The New Light is no better than you. Sure, you may feel defeated right now, but your light is on the mend. You are coming back into who you are and always were. But your abuser's New Light is on the way to darkness. You probably won't see it happen because, if you remember, the Abuse is kept a secret. You are no longer allowed to see your ex-abuser's inner world because you've been cast out.

But you KNOW.

Please remember that despite your ex-abuser's opinion of you, Abuse is always wrong in its judgments. Abuse seeks to kill what lives when Love seeks to nurture what lives. Loving yourself in the absence of abuse nurtures you. It guides you to new insights. You realize that no one is better than or less than, we're all simply trying to shine our lights. You heal. You believe your Self again, and any pain caused by seeing your abuser with a new victim subsides into the light of truth.

APA Reference
Jo, K. (2012, September 27). The One Who Will Be Abused After You, HealthyPlace. Retrieved on 2024, July 19 from

Author: Kellie Jo Holly

October, 8 2012 at 4:56 am

I'm sorry for the typo! "we GO back to the honeymoon phase." I want everyone to know how helpful these posts have been. I don't feel so alone.

October, 8 2012 at 4:55 am

I am afraid to look back in 20 years and say the same thing. But I don't know what is stopping me from going? Things have been better. But this happens; we ho back to the honeymoon phase and then, just when I'm getting comfortable, $hit hits the fan. But I am sucked back in...maybe this time things are different. Maybe this time he loves me enough to be good to me. The whole while I am just so mad at myself.

October, 1 2012 at 12:54 pm

I currently in a 20 year marriage strangely similar to the one you described. The biggest difference is that I am the husband. I am thankful for your posting this. Hopefully others will take the warning and not stay as long as you did and I have. It is hard to face. If I just try again a little harder...maybe she won't be so mad at me. Maybe she will show love for me.
This is how I have felt for the past 20 years.

Stephanie Reed
September, 28 2012 at 5:30 am

And don't even bother trying to warn the next victim, no matter how morally obligated you feel to do so, they will never listen (would you have, when you were so blindly in love with the charmer?). They will find out soon enough, your warnings only make them deny it longer, to prove you wrong. They will team up against you, impeding your healing and bonding them even more which will make the future abuse easier and more devastating for the victim. You learned your lesson, now move on and let others learn theirs. I made that mistake, but never will again.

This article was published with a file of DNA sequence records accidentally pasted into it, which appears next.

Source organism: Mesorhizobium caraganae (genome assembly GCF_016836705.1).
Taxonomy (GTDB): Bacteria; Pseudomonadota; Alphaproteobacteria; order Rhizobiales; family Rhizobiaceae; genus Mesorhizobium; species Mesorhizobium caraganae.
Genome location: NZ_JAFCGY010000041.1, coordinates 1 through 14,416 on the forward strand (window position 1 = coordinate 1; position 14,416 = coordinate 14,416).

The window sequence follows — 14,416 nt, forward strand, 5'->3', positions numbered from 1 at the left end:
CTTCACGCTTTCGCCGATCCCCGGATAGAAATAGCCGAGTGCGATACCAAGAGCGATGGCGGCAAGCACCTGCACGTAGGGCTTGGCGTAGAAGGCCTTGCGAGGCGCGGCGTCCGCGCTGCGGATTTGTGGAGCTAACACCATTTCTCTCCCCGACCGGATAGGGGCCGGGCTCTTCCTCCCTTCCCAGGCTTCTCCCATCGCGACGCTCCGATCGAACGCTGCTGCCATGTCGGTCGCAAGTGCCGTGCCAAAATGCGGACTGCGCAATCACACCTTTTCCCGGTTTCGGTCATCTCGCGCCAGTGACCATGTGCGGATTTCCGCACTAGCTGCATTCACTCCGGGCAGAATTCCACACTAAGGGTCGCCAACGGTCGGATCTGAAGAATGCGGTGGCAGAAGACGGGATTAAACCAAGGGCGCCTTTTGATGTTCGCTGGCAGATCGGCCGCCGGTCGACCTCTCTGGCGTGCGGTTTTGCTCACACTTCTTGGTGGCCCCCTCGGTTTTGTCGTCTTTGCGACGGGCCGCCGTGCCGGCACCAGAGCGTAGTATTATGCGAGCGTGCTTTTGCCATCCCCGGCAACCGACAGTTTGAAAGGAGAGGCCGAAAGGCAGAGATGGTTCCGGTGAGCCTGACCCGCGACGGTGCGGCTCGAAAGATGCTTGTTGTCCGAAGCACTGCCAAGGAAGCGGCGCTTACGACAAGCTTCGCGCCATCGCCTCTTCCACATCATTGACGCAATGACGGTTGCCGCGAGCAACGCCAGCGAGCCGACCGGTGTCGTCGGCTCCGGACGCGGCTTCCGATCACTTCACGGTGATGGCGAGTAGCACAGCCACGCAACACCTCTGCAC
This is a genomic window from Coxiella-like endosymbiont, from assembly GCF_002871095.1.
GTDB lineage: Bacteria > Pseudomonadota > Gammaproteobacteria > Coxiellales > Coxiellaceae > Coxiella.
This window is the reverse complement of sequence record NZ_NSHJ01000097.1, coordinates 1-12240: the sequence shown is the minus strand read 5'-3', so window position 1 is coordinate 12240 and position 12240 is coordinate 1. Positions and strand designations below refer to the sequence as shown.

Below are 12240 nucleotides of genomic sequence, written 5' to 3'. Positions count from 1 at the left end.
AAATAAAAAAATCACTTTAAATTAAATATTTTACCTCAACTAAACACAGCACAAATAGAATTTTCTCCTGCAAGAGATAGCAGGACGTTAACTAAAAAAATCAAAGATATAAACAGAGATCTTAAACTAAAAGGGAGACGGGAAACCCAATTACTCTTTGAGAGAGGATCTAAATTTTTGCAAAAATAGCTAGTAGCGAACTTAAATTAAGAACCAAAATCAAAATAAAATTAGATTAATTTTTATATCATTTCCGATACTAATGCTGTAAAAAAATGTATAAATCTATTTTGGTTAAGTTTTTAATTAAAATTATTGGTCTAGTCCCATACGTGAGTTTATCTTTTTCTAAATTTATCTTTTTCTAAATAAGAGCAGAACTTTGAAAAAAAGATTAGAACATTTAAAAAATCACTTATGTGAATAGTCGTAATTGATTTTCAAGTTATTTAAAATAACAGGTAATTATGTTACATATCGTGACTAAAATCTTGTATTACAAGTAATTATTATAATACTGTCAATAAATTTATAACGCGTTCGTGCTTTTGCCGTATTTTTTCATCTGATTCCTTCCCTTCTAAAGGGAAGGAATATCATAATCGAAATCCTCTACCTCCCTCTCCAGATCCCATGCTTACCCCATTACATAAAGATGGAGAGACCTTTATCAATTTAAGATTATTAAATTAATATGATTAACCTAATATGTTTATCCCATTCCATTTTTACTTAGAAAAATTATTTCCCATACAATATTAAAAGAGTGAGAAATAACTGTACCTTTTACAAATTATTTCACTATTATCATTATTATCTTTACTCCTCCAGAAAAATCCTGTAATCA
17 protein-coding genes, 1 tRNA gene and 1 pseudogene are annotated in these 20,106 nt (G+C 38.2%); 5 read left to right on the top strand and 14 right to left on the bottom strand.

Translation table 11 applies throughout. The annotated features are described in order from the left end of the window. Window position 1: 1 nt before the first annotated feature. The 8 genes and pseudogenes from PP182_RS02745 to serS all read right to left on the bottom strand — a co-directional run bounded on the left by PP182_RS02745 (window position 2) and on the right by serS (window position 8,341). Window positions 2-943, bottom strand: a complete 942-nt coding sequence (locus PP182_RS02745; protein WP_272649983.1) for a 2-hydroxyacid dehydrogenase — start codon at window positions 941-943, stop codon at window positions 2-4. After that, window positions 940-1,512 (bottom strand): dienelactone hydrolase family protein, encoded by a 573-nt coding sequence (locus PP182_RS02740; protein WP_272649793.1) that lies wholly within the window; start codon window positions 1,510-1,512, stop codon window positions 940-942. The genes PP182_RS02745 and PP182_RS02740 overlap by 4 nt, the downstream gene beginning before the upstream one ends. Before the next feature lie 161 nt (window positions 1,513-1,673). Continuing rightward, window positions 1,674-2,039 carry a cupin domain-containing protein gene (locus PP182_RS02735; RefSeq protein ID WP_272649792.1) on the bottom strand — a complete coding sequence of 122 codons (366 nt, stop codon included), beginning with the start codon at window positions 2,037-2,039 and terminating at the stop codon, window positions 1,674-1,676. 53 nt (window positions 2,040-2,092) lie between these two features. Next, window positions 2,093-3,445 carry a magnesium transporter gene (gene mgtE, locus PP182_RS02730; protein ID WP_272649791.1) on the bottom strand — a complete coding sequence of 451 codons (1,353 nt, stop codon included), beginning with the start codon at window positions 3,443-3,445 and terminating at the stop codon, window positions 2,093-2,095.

In reply to by Anonymous (not verified)

May, 15 2018 at 10:41 am

I tried to warn her and she did exactly as you said - she bonded to him even more and I'm the enemy and they have teamed up against me - the whole family actually which has hindered the healing process. He warned me that walking away from him would bond him to her more. He knows what he is doing! I figured if I have to compete with another woman then he really doesn't love or value me to say the least. She is definitely being used because he was willing to leave her to keep me and when I wouldn't forgive him because I began loving myself that's when he began threatening me and their bond grew stronger. It is so deranged! My greatest challenge now is minimizing my daughter's exposure to the abuse that will occur in this new relationship. I was so happy to leave and take my daughter out of this environment only to find out that the exposure exists with another woman. smh.

Stephanie Reed
September, 28 2012 at 5:24 am

Thank you. It is difficult to regain self-confidence after emotional abuse makes you feel unlovable. Your article reinforces that even though they look happy (didn't you, when you were going through it, because you didn't want everyone to know what a failure you were?), it doesn't mean there really was anything wrong with you. That is just the abuse still trying to control you with lies.
And then there are the ones who tell you that you weren't really abused, you are just crazy. They are continuing the abuse; don't listen to them, ESPECIALLY if they are only going by what the abuser says. NO ONE will understand unless they go through it.